As a former high school English teacher and now a prospective college professor, I have long grappled with issues of gender and sexuality in the classroom. Is it, for example, incumbent upon me to be both a model and mentor for my lgbtq students? How will the classroom dynamic change if my private experiences become inextricably linked with my professional responsibilities? To what end might I implement issues regarding gender and sexuality while teaching canonical texts or traditional academic subjects? And finally, how would I handle homophobia, students coming out, and questions about my personal life in the context of the classroom?
These are just some of the provocative questions that were addressed in the first two sessions of Lesson Plans: Pedagogy Workshops on Teaching Gender and Sexuality which attracted a range of novice to veteran instructors representing a variety of disciplines, political viewpoints, and academic institutions. The stated goal of the series is to create a public arena for discussing teaching as well as sharing experiences and strategies as they relate to gender and sexuality in the classroom. The indisputable success of this endeavor is evident in the vigorous and productive conversations the workshops have generated.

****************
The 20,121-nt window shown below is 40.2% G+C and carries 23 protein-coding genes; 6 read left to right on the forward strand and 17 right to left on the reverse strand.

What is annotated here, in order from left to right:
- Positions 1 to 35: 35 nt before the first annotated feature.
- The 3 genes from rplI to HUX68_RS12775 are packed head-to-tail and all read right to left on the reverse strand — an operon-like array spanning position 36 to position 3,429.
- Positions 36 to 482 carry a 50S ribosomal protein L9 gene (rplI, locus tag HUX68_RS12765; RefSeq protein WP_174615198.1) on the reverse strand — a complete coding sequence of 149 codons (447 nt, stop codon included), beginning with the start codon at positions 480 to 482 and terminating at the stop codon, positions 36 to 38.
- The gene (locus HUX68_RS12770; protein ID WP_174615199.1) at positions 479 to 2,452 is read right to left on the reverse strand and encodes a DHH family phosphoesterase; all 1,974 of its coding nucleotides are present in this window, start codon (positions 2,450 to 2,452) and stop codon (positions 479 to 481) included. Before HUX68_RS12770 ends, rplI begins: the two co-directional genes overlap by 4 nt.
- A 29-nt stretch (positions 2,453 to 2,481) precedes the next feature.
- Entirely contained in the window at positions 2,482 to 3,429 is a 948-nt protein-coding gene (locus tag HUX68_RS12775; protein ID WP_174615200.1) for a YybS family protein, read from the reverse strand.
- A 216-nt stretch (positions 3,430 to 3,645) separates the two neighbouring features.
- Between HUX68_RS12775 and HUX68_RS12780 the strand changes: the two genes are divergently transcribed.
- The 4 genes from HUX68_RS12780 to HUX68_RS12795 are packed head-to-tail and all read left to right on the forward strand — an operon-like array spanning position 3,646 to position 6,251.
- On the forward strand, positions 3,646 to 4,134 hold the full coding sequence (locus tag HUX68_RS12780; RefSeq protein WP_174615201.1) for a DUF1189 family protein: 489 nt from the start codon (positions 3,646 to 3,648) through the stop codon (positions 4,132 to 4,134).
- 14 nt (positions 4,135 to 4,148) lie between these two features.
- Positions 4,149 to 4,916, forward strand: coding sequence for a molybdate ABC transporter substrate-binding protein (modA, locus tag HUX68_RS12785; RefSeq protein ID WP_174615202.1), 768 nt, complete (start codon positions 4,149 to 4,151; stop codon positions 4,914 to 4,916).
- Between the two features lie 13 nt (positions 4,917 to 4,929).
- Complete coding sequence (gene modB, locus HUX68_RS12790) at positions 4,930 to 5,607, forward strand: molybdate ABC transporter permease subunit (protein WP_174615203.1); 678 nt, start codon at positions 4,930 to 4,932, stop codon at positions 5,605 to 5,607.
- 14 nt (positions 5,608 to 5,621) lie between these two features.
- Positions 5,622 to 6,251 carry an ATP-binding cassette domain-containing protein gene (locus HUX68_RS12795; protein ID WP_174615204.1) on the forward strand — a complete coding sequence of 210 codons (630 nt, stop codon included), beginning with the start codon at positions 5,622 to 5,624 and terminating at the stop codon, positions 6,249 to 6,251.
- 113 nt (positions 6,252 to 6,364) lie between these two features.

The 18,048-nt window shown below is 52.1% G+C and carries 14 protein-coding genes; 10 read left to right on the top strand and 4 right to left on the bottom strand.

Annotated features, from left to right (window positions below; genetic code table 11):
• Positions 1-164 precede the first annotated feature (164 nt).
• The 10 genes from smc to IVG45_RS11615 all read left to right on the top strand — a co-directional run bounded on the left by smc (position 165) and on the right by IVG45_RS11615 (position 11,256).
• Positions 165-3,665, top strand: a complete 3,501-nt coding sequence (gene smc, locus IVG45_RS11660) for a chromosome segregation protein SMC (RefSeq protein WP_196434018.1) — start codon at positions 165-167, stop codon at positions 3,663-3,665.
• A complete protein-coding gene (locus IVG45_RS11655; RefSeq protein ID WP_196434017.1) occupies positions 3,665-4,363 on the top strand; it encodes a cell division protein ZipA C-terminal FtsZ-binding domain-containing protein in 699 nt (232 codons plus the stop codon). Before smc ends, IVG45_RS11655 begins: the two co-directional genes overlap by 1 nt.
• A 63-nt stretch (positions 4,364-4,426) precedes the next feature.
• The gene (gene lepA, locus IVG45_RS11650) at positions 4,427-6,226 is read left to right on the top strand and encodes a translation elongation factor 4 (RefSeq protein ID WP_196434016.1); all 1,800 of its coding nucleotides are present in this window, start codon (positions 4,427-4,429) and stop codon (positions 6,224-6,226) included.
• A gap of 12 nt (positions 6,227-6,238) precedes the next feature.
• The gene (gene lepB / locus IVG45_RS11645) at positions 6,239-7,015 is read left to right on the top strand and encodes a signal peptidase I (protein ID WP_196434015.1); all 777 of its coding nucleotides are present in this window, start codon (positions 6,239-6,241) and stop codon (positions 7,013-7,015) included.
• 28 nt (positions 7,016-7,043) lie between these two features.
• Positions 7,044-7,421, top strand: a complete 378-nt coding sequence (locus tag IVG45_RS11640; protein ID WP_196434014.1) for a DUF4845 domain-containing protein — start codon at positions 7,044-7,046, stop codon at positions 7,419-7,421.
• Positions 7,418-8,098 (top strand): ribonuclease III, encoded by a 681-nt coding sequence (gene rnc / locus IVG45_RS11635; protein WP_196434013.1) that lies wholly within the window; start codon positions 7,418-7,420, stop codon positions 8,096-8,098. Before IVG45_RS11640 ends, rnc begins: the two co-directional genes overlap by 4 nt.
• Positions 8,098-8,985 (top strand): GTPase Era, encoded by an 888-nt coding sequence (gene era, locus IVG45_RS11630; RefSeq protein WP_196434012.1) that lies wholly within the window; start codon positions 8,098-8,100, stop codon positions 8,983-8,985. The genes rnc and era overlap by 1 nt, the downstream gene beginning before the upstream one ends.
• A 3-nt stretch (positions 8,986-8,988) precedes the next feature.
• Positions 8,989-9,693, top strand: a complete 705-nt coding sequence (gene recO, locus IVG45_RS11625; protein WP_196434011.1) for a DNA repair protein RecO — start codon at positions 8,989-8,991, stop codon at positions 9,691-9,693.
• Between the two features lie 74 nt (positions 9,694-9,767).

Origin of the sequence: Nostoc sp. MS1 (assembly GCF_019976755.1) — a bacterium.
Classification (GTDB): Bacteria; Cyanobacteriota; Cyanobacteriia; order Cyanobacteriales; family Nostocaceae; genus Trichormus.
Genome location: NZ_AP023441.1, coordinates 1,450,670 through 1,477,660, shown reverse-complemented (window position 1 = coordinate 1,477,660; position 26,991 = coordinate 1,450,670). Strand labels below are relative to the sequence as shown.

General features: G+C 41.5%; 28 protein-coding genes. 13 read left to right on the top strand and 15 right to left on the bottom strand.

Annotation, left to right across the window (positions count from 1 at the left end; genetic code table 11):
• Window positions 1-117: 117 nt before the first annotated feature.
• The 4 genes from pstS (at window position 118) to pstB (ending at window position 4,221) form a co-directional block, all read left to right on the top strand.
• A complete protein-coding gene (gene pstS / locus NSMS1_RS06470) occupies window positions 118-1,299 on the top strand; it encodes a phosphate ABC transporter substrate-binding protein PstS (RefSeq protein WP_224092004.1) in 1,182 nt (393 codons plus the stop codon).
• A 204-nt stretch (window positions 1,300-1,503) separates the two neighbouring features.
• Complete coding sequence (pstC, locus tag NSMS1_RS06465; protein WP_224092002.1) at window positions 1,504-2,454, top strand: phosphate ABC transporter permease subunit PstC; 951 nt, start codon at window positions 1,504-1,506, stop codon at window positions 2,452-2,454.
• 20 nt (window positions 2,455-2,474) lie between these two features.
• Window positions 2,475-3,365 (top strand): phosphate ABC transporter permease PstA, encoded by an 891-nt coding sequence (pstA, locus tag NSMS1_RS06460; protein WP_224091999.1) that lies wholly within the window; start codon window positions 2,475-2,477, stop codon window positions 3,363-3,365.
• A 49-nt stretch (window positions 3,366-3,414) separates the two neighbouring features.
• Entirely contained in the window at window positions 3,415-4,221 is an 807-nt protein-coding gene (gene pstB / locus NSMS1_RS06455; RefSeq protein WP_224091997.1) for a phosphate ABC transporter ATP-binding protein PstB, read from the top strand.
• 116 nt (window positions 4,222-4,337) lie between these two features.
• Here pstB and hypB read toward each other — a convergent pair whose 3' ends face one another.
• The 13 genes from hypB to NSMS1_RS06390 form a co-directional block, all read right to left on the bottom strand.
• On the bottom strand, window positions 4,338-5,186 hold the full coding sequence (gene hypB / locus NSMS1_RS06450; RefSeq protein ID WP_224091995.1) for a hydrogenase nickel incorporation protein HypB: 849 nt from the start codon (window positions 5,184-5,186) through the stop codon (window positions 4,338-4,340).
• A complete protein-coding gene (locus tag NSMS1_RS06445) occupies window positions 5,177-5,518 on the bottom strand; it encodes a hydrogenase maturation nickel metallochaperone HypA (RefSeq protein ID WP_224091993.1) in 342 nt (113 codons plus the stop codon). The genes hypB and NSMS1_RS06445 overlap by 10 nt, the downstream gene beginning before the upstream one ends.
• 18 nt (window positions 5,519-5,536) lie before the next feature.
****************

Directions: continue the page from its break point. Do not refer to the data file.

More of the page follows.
The fact remains, however, there are no easy answers to the questions posed above. On one hand, we want all of our students to feel comfortable in our classrooms so that they feel secure in taking educational risks that they normally would not take in other learning environments. On the other hand, there are also occasions in which we may want to create discomfort in the classroom. Several of the participants, for instance, voiced the difficulties of getting students to think beyond themselves and their own life experiences. We discovered that anecdote can be both a means of opening a discussion and containing it. But as some of the participants suggested, provoking dissent among the students offers a way to get them to consider alternative perspectives and uses of knowledge.
The most powerful concept I have taken from the workshops so far is imagining my classroom as a place where my students not only feel free to explore issues of gender and sexuality, but also as a place that will prod them on to new forms of social and political action. By bringing together a group of professionally, intellectually, and politically committed individuals, CLAGS’s Pedagogy Workshops have offered a unique and exciting forum for exploring the ways in which this vision may be accomplished.
The Graduate Center, CUNY